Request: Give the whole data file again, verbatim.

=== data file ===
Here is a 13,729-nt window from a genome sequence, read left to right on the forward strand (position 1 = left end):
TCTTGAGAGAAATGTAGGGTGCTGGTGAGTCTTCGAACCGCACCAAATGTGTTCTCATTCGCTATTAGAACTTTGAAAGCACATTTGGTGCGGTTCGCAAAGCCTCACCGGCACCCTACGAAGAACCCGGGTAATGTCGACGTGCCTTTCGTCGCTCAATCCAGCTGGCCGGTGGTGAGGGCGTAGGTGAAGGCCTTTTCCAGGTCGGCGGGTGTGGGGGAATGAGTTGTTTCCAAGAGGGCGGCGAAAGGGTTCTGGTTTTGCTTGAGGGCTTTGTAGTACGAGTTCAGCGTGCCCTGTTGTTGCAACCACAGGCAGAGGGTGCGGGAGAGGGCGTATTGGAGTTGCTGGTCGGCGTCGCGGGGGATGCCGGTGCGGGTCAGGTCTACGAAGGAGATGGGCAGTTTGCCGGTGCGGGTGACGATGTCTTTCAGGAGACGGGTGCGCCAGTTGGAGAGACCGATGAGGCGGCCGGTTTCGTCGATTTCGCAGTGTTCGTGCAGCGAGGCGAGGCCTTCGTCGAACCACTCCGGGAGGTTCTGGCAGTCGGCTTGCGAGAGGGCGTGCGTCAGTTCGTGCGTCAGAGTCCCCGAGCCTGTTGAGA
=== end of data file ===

Here is a 13,729-nt window from a genome sequence, read left to right on the forward strand (position 1 = left end):
TCTTGAGAGAAATGTAGGGTGCTGGTGAGTCTTCGAACCGCACCAAATGTGTTCTCATTCGCTATTAGAACTTTGAAAGCACATTTGGTGCGGTTCGCAAAGCCTCACCGGCACCCTACGAAGAACCCGGGTAATGTCGACGTGCCTTTCGTCGCTCAATCCAGCTGGCCGGTGGTGAGGGCGTAGGTGAAGGCCTTTTCCAGGTCGGCGGGTGTGGGGGAATGAGTTGTTTCCAAGAGGGCGGCGAAAGGGTTCTGGTTTTGCTTGAGGGCTTTGTAGTACGAGTTCAGCGTGCCCTGTTGTTGCAACCACAGGCAGAGGGTGCGGGAGAGGGCGTATTGGAGTTGCTGGTCGGCGTCGCGGGGGATGCCGGTGCGGGTCAGGTCTACGAAGGAGATGGGCAGTTTGCCGGTGCGGGTGACGATGTCTTTCAGGAGACGGGTGCGCCAGTTGGAGAGACCGATGAGGCGGCCGGTTTCGTCGATTTCGCAGTGTTCGTGCAGCGAGGCGAGGCCTTCGTCGAACCACTCCGGGAGGTTCTGGCAGTCGGCTTGCGAGAGGGCGTGCGTCAGTTCGTGCGTCAGAGTCCCCGAGCCTGTTGAGA